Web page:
Immunofluorescence is a common technique using a fluorescence microscope in labs/institutions that perform biological studies, as it allows scientists to easily identify and differentiate between the antibodies and antigens present in a tissue sample.
This method of study focuses on the immune response that occurs within a diseased tissue or its cells, a behavior researchers can observe after they apply a fluorescent stain either directly or indirectly to the specimen.
In studying these cells and their reactions, scientists are able to determine which specific proteins protect the body against those particular foreigners that invade it with the intent of causing sickness or in some cases, death.
Scientists can use the immunofluorescence technique to perform a variety of lab tests and observations, each of which provides a fresh perspective for the sample currently undergoing analysis.
For instance, a researcher may opt to use this testing method to examine tissue samples and beads, detect particular proteins using microarrays, or they might choose to evaluate cultured cells, as well as those in suspension.
An observer can apply this technique to samples that are fixed or fresh, thus providing more opportunity for diverse analysis and accurate results.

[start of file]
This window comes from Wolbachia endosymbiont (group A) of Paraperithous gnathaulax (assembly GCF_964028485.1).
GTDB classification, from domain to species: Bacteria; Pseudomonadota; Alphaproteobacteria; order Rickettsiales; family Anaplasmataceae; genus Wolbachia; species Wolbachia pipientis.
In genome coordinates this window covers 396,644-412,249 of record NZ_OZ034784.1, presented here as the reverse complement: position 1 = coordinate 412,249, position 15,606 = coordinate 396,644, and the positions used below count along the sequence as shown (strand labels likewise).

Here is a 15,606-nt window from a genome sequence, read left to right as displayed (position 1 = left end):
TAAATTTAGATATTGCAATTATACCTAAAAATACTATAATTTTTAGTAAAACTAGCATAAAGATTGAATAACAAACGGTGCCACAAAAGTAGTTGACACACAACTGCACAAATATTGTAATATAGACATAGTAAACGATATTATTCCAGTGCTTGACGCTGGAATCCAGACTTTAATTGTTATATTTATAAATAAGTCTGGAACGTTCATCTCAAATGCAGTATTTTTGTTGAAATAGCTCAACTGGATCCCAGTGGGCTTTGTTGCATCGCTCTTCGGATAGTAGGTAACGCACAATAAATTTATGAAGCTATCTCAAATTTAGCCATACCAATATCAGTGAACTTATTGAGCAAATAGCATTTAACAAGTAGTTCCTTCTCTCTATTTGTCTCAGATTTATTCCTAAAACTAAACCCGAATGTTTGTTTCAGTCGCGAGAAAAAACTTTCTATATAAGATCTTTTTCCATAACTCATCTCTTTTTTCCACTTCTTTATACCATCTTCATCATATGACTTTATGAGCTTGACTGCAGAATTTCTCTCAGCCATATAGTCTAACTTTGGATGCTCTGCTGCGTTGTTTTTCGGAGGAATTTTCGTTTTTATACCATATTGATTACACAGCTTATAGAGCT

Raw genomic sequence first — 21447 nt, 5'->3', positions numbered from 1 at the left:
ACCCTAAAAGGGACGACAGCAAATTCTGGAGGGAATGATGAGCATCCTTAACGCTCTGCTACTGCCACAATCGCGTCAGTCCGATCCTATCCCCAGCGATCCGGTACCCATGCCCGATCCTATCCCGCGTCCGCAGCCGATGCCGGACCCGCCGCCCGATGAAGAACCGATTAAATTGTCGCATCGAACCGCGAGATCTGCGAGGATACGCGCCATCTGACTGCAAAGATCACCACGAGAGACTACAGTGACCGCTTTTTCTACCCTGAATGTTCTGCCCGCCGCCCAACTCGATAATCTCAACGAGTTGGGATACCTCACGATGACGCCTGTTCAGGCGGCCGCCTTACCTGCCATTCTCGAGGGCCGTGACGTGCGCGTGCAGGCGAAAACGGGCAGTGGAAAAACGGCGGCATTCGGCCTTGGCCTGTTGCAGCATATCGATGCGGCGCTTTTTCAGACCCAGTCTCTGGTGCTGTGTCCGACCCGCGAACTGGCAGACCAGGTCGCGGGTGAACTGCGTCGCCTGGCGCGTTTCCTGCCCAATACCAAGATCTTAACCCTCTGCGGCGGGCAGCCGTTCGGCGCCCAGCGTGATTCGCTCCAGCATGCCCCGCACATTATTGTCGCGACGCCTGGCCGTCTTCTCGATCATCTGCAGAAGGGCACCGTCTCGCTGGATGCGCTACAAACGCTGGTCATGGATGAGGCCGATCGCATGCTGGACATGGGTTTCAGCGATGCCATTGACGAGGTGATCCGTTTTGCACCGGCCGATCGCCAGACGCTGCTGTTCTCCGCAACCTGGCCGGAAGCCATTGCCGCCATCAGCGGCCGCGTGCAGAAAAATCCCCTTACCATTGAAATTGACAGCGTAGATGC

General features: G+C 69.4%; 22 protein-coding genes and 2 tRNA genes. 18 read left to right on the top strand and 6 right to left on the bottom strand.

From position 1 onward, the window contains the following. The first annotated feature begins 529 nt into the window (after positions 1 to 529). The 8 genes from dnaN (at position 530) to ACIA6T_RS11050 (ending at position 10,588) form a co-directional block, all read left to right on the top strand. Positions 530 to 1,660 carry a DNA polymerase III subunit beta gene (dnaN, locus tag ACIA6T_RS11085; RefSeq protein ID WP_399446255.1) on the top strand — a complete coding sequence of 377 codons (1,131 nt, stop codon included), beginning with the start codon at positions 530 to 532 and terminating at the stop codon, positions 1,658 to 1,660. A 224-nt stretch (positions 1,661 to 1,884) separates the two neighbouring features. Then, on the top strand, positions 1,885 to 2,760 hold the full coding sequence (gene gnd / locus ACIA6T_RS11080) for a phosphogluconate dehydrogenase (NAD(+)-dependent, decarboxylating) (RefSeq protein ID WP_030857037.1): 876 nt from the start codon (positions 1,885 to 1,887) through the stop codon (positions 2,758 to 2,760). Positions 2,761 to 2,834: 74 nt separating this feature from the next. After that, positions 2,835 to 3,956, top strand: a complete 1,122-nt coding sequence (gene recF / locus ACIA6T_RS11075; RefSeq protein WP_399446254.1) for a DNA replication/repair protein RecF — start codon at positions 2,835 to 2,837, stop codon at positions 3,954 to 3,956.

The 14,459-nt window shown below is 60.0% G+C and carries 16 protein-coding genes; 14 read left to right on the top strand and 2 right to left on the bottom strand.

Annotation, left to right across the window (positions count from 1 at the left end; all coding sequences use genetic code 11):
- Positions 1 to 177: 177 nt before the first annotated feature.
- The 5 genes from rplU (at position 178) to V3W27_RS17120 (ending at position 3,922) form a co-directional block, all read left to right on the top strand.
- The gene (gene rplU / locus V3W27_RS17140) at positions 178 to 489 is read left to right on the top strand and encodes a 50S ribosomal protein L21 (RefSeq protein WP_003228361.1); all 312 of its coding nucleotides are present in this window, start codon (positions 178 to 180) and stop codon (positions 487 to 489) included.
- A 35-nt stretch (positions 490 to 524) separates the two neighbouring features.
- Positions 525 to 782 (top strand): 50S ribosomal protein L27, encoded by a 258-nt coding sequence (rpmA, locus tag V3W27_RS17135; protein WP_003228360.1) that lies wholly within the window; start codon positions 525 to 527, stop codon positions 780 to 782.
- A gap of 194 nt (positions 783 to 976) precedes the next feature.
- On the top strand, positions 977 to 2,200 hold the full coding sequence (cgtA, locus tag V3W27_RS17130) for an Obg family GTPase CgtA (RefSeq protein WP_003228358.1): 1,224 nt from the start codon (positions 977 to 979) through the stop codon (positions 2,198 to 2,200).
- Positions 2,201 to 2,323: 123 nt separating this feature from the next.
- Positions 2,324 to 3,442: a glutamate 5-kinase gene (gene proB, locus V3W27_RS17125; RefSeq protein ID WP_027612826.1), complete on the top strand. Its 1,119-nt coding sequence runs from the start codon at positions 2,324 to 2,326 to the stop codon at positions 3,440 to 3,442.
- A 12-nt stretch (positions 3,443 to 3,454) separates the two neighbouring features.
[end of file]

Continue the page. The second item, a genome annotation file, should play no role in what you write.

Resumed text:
A researcher may also choose to apply this technique when studying DNA sequences on chromosomes, as these particles are extremely small and hard to detect. Obtaining spatial data concerning tissue or cell genetics is another way to use immunofluorescence, as is the observation of parasites and bacteria.
The deeper layers of a cell or tissue, along with the antigens that infect these layers, is another area that scientists can study using this staining method.
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The reason scientists use immunofluorescence in lab studies is because it uses fluorescent dyes that attract and bind to specific antibodies made by the immune system when it is under attack by a particular antigen.
The newly made antibody attaches to the antigen, either directly or indirectly, allowing scientists to observe the foreign invader, its behavior and the reaction given by the antibody.
A researcher can then use a confocal or fluorescence microscope to study the now colorful antibody-antigen pair and they can also obtain a count of the specimens in their sample by using other tools such as an array scanner, flow cytometer or an automated imaging instrument.
Researchers tend to use direct immunofluorescence less often than the indirect method because the former involves the direct staining of the specific antibody that attaches to the specific antigen that the scientist wants to observe.
It also is a less advantageous method, as it provides a high cost, little flexibility and a poor signal. On the plus side, this technique does offer timesaving advantages, such as simplicity in the labeling processes and less waiting when applying and drying stains.
It is not too often that an indirect approach is the better choice, but when it comes to immunofluorescence, it is the clear winner.
A complex method that requires a secondary antibody, known as an anti-immunoglobulin antibody, receives the fluorescent dye as opposed to the primary antibody, or the one that binds to the particular antigen of interest.